This weekend was our third May Bank weekend Isle of Man cycling trip. As per previous years the plan was to ride up to the Heysham ferry on Friday, ride the island Saturday and Sunday and ferry/ride home Monday.
Due to some ferry issues, we were on a faster boat (2 hrs rather than 4) but at an earlier time. We had top be at the ferry for 11:30, which meant leaving at 7:30. We got most of the gear laid out on Wednesday and Jayne did most of the packing Thursday before heading out to her bowling club. I finished off the packing and prepare a meal for my sister and Mum who were coming to house sit for the weekend.
Friday’s weather forecast wasn’t great but it dawned pretty clear and dry. We headed out expecting Karl and Alison to catch us by the Cartford bridge. This year’s group was quite different from previous years. With the regulars of me, Jayne, Karl, Alison and Ian were Mark (Birdy) and first timer Pete. Only 7 this year.
No sight of Karl and Alison by Cartford and we pressed on. As we passed Condor Green, Karl texted saying they were at Cartford. This was repeated for the rest of the morning, but they never caught up. Jayne and I arrived at the ferry terminal in plenty of time.
We were a bit worried about the others arriving as check-in closed at 11:30 and they still hadn’t arrived. Jayne asked if she could check them in but no, they had to be there. Eventually Alison, Birdy and Pete arrived, Ian had a puncture about 2 miles away. Fortunately the boat was late due and took a lot longer to unload due to it not usually going to Heysham where they didn’t have the gear to unload foot passengers properly. Eventually we were on and despite the hour delay, we were in Douglas much earlier than usual. Karl and Alison were cooking that night. There was some discussion about starter aesthetics.
Saturday was forecast to be sunny but cold. On the day it was very sunny and warm if you could keep out of the bitter northern wind. A guy on the ferry had recommended a ride that was hard but very pretty. It included a 1 in 4 section but took in a very pretty set of valleys. We decided to give it a go. It got off to a bad start as we had to turn around at the start of the first hill because we had left our stare tube and tools behind. Eventually we got onto the climb. The road was lined with wild primroses.
It was incredibly steep and exposed. Guess which way the prevailing winds blow!
Down the other side was exhilarating and a bit scary because of the wind. At the bottom Pete found he had a puncture probably due to hitting the cattle grid at 40+ mph.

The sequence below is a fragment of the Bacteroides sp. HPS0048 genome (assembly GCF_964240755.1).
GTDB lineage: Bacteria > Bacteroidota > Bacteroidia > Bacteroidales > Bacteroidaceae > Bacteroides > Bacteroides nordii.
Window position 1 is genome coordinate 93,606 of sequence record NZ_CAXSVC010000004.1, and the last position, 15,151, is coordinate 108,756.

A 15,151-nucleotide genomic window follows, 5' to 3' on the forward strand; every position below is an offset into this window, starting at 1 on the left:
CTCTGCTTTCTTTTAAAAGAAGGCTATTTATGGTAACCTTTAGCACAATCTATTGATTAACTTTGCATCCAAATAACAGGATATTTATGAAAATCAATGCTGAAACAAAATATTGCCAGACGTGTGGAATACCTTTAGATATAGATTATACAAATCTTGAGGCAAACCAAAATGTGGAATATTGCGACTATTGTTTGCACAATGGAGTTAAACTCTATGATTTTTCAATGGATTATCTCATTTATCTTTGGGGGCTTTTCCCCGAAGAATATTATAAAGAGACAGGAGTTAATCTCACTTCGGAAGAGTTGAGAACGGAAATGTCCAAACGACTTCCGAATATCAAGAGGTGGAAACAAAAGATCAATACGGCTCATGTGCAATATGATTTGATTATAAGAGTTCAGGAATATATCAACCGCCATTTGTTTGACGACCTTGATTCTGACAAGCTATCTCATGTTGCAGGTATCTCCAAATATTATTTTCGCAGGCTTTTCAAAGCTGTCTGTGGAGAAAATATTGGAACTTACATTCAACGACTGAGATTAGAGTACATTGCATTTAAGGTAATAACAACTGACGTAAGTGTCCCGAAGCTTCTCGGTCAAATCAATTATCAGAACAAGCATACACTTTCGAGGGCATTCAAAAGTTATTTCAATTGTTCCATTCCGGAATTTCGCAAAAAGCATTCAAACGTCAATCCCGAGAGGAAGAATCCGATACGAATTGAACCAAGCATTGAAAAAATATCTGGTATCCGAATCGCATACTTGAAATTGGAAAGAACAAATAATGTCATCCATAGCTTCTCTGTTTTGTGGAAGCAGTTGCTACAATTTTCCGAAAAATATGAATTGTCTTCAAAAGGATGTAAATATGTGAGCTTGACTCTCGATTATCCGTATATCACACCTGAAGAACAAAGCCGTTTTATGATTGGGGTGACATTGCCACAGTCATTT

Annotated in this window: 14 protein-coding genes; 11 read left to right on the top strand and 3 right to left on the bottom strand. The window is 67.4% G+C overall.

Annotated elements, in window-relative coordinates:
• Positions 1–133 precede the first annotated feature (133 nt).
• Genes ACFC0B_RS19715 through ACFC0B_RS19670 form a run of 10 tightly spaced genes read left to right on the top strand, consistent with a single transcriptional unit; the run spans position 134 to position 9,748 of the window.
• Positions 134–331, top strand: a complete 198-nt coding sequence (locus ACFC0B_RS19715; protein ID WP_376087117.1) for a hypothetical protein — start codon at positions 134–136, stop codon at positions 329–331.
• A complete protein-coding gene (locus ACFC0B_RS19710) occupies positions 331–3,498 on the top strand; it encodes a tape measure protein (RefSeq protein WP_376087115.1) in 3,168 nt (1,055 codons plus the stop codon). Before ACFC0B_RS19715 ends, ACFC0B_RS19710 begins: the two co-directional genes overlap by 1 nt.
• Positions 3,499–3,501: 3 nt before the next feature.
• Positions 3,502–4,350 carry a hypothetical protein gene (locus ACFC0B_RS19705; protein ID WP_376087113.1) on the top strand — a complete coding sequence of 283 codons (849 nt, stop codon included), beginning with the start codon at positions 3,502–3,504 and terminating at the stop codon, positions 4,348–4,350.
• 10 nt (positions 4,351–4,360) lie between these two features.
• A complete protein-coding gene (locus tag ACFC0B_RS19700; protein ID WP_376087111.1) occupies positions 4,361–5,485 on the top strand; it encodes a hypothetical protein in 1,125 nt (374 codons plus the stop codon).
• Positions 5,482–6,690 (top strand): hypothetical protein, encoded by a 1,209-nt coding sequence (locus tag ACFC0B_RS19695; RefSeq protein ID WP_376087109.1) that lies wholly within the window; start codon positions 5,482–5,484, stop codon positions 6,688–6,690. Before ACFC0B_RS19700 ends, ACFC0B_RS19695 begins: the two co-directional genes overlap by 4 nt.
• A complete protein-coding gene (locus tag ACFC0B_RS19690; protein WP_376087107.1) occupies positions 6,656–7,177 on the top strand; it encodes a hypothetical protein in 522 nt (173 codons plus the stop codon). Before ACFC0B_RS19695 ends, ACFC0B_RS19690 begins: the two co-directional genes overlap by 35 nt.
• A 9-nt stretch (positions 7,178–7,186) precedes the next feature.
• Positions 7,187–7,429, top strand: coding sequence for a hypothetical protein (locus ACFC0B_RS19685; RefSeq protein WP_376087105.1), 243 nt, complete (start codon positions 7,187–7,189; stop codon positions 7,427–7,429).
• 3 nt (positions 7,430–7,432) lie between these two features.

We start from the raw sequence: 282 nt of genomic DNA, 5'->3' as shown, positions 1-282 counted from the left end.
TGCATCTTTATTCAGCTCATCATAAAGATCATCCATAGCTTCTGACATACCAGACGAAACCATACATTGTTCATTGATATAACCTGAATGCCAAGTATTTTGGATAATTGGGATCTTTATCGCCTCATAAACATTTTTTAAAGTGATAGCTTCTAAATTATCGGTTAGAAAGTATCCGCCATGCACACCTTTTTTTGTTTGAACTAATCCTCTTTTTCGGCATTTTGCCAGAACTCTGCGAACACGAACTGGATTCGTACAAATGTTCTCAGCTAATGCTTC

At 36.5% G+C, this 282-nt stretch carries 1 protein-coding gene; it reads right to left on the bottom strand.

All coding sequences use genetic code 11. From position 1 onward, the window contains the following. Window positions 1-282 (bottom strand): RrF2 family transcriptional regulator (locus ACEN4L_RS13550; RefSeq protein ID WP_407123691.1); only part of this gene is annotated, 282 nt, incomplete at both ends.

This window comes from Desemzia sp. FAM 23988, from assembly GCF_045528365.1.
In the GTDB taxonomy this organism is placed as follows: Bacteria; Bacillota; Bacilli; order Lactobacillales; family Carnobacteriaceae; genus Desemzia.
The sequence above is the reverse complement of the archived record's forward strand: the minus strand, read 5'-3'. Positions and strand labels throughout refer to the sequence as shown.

After another short climb we drop down towards Kirk Michael. You can see Scotland and Ireland while only moving your head slightly.
And Ireland (honest!)
The road didn’t pan out as expected.
Eventually we mad it to Peel, where we saw a seal. The ride back took us past the Tynwald, the Manx parliament and possibly the oldest continuous government in the world.
We decided to avoid the ford, going via the foot bridge.
We were once again diverted by the closed road junior bike racing and eventually made it home after 45 miles and several thousand feet of climbing. It was our turn to cook and we did Tarragon Chicken which went down very well.
For Sunday the main group decided they would ride out to the Calf of Man and maybe risk getting the train back. Jayne and I were worried about getting the tandem on the train and didn’t fancy the 4000ft of climbing in 40 miles that the full route would require. Instead we headed once more to Laxey, this time armed with out English Heritage membership cards to get free entry. The weather was fine as the guys set off after some last minute maintenance.
Jayne and I set out in full sunshine in the opposite direction for Laxey. Soon it became apparent that the Laxey weather wasn’t going to be good. We got ourselves in to the Laxey Wheel grounds but there wasn't much cover from the hail.
The site is fascinating, and includes a huge moving rail viaduct that moves a mine pump that is 100+ yards from the wheel.
Eventually the weather improved and we got back in the same bright sunshine the others had enjoyed all day. The guys cooked stuffed mushrooms, roast lamb and chocolate sponge pudding, delicious.
The weather forecast for Monday was horrendous. We packed on Sunday night expecting the worst in the morning. It was actually not too bad, quite windy, overcast but not actually raining. After breakfast and tidying up, we headed in ones and twos down to the ferry. The crossing was uneventful apart from occasional trips to the deck to experience the howling wind, we were worried about the final 35 miles home. My sister texted just as we came into dock saying that the weather had deteriorated and the forecast was so bad that they were going to head home rather than wait for us. It didn’t bode well, but apart from the very strong winds, the rain stayed off for most of the way home. We had one problem where the road past the Golden Ball pub was flooded by the high tide.
This is not unusual, put we’ve managed to avoid it in previous years. Eventually, we got home, tired but pleased with our weekend’s riding.
As I sit here writing it up, the rain is tipping down so we were pretty lucky with the weather, apart from the hail!
Over the weekend we did 144 miles on the tandem, some very hilly, I’ll try to post elevation charts in the week. In addition to the 55 miles commuting, not a bad week at all.